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REVIEWS

The Men of Mah Jongg, by Richard Atkins
Bam Crack and Away We Go
Thursday, January 28, 2010
5.0
Bam Crack and Away We Go.

I attended "The Men of Mah Jongg" on their closing afternoon. It was great to see so many people coming out to the theatre as the Georgia Ensemble Theatre had to use their balcony for overflow. Who says live theatre is dead?! At least not here in Atlanta!

I went to the play not knowing what to expect as this is an original script I had never heard of. Boy was I in for a treat. I grew up in Philly and Sid's upper west side apartment reminded me a lot of an apartment I used to live in right in the heart of Philly.

There's something about the theatre that's presentational at it's heart. But, when you feel like your spying on someone, or some people, in this case, the four men of "The Men of Mah Jongg," you realize how difficult realism is to portray both directorially and from the writing of the characters. Mr. Atkins dialogue flows off the tongue seemlessly, crackling just at the right moment. All four men's characters in the play are completely defined, to a tee! There's no wondering throughout the whole play about a character's feelings or emotions, though there are great surprises in store for the audience in regards to feelings and emotions.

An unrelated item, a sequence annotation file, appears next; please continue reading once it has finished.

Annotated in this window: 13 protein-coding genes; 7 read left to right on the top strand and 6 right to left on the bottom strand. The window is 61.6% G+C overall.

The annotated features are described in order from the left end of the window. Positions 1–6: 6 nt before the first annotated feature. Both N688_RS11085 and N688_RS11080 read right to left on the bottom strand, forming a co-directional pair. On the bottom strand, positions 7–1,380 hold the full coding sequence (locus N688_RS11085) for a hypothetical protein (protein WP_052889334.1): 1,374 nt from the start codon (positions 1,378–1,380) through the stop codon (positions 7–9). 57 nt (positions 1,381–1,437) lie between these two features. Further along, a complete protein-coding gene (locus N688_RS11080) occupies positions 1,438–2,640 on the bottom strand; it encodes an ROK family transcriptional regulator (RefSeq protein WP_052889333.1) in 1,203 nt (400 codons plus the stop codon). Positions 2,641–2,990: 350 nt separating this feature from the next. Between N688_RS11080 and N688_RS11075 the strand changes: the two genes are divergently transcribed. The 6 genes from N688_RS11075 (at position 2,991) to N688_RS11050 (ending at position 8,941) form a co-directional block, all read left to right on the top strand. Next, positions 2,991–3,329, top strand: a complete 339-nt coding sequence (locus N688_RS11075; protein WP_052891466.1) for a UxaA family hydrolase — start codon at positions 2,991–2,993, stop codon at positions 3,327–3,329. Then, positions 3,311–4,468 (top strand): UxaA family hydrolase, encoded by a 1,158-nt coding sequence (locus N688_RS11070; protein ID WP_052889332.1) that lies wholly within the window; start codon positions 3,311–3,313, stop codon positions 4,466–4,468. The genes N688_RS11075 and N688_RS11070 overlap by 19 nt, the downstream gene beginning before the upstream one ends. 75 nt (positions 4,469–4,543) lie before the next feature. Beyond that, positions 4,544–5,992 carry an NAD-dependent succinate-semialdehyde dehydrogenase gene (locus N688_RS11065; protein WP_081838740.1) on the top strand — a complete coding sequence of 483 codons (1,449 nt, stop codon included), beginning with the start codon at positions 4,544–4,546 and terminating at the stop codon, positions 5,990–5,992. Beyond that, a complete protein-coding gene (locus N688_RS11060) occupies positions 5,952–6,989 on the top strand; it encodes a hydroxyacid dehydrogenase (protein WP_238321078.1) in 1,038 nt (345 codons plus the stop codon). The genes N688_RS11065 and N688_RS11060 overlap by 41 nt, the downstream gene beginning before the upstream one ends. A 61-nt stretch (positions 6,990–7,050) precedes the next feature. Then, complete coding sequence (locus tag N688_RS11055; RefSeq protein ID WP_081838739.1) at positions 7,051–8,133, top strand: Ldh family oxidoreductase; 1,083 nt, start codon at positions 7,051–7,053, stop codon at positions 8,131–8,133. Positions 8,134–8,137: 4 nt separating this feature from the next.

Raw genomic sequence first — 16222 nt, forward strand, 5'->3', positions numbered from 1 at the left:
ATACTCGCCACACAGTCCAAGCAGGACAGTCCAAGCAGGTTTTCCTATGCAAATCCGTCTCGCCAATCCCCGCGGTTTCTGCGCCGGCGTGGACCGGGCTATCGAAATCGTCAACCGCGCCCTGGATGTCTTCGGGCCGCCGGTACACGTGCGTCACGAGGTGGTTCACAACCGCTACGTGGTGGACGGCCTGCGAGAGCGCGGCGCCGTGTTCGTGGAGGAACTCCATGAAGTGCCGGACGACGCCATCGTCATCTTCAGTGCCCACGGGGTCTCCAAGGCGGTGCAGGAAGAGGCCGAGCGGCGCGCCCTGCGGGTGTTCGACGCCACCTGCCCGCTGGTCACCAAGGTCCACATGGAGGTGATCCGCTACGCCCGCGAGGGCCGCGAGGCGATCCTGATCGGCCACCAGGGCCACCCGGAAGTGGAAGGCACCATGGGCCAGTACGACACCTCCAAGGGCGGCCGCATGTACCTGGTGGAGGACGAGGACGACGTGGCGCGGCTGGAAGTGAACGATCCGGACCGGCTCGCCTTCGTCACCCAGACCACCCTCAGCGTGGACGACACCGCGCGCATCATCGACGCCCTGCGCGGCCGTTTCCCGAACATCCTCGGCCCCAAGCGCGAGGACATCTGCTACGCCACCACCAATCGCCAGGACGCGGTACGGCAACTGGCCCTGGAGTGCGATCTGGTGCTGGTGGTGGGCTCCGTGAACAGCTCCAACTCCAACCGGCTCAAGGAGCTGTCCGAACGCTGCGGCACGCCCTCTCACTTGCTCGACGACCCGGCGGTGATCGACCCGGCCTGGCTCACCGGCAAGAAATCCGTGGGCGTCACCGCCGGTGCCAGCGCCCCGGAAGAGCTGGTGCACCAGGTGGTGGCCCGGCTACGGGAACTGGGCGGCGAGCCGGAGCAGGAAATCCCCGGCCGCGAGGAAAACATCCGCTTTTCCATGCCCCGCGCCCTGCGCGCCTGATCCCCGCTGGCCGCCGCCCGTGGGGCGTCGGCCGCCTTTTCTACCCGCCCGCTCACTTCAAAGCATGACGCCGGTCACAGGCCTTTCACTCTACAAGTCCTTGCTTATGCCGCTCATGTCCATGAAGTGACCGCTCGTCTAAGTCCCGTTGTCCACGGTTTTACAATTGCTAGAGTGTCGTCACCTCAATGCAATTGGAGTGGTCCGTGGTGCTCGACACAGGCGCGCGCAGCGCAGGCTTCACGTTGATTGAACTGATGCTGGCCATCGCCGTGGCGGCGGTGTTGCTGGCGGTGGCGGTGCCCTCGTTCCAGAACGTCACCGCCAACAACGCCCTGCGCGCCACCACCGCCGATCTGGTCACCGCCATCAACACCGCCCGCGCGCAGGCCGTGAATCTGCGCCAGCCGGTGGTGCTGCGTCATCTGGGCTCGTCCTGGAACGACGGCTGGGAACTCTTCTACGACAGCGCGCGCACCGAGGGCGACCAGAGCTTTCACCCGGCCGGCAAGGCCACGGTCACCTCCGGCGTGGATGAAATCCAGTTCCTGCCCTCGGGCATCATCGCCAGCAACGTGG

At times the emotional heights of the play are so high, you literally have to hold your breath until a calmer moment can present itself, yet, you like the ride that the writer is taking you on. It's a thrill ride alright. Anyone who has gone through loss can identify with the constant angst and heartache of grief, yet revel in the play's comic moments and the playwright's way of finding humor from the tragic moments in the play.

The Mah Jongg game was a great way to represent Sid's yearning to bring his deceased wife Mildred back and showed a juxtaposition with Marv who in the end needs Sid just as much as Sid needs him. Harry is hysterical as the new actor with nothing to lose playing a man with Alzheimers and Jerry's songs and character were a welcome mix to the festivities.

I've not heard of Richard Atkins before, but I do hope he brings another one of his fabulous comedies to Atlanta soon. In our present economic situation, we could all use a couple of laughs. Something "The Men of Mah Jongg" has plenty of!

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